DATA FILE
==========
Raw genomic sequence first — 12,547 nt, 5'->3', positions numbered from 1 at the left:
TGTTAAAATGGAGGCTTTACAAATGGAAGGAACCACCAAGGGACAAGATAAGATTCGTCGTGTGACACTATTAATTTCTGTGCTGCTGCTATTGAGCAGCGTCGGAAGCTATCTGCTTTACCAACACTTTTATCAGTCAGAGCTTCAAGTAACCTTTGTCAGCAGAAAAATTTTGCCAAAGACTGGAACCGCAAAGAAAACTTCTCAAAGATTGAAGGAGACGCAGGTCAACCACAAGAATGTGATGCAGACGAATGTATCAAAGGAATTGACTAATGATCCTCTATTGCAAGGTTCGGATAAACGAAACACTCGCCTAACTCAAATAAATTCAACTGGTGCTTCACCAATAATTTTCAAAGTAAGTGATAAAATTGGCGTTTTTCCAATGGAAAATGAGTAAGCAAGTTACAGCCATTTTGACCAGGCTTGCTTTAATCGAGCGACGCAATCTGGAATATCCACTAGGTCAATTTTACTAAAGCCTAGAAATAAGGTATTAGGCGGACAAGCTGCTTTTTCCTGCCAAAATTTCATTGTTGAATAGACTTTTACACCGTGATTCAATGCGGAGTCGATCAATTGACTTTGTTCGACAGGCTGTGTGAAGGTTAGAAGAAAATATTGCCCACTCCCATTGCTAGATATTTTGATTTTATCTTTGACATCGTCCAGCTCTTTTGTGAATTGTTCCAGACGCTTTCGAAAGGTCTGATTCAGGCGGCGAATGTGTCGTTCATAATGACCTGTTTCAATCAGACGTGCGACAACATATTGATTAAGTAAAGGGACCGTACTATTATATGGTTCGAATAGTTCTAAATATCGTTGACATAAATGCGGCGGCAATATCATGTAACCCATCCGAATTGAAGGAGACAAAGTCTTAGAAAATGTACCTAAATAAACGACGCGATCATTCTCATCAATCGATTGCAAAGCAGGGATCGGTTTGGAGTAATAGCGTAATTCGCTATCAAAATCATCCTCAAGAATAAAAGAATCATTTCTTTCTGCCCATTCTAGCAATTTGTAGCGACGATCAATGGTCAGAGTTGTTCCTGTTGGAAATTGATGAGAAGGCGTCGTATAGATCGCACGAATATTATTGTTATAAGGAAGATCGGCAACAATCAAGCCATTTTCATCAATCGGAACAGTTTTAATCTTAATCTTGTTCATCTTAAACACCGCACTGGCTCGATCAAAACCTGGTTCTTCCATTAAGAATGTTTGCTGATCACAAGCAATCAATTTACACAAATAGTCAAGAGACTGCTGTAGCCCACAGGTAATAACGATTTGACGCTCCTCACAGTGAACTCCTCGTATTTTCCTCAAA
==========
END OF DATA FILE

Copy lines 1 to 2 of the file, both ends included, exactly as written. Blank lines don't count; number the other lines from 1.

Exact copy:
Raw genomic sequence first — 12,547 nt, 5'->3', positions numbered from 1 at the left:
TGTTAAAATGGAGGCTTTACAAATGGAAGGAACCACCAAGGGACAAGATAAGATTCGTCGTGTGACACTATTAATTTCTGTGCTGCTGCTATTGAGCAGCGTCGGAAGCTATCTGCTTTACCAACACTTTTATCAGTCAGAGCTTCAAGTAACCTTTGTCAGCAGAAAAATTTTGCCAAAGACTGGAACCGCAAAGAAAACTTCTCAAAGATTGAAGGAGACGCAGGTCAACCACAAGAATGTGATGCAGACGAATGTATCAAAGGAATTGACTAATGATCCTCTATTGCAAGGTTCGGATAAACGAAACACTCGCCTAACTCAAATAAATTCAACTGGTGCTTCACCAATAATTTTCAAAGTAAGTGATAAAATTGGCGTTTTTCCAATGGAAAATGAGTAAGCAAGTTACAGCCATTTTGACCAGGCTTGCTTTAATCGAGCGACGCAATCTGGAATATCCACTAGGTCAATTTTACTAAAGCCTAGAAATAAGGTATTAGGCGGACAAGCTGCTTTTTCCTGCCAAAATTTCATTGTTGAATAGACTTTTACACCGTGATTCAATGCGGAGTCGATCAATTGACTTTGTTCGACAGGCTGTGTGAAGGTTAGAAGAAAATATTGCCCACTCCCATTGCTAGATATTTTGATTTTATCTTTGACATCGTCCAGCTCTTTTGTGAATTGTTCCAGACGCTTTCGAAAGGTCTGATTCAGGCGGCGAATGTGTCGTTCATAATGACCTGTTTCAATCAGACGTGCGACAACATATTGATTAAGTAAAGGGACCGTACTATTATATGGTTCGAATAGTTCTAAATATCGTTGACATAAATGCGGCGGCAATATCATGTAACCCATCCGAATTGAAGGAGACAAAGTCTTAGAAAATGTACCTAAATAAACGACGCGATCATTCTCATCAATCGATTGCAAAGCAGGGATCGGTTTGGAGTAATAGCGTAATTCGCTATCAAAATCATCCTCAAGAATAAAAGAATCATTTCTTTCTGCCCATTCTAGCAATTTGTAGCGACGATCAATGGTCAGAGTTGTTCCTGTTGGAAATTGATGAGAAGGCGTCGTATAGATCGCACGAATATTATTGTTATAAGGAAGATCGGCAACAATCAAGCCATTTTCATCAATCGGAACAGTTTTAATCTTAATCTTGTTCATCTTAAACACCGCACTGGCTCGATCAAAACCTGGTTCTTCCATTAAGAATGTTTGCTGATCACAAGCAATCAATTTACACAAATAGTCAAGAGACTGCTGTAGCCCACAGGTAATAACGATTTGACGCTCCTCACAGTGAACTCCTCGTATTTTCCTCAAA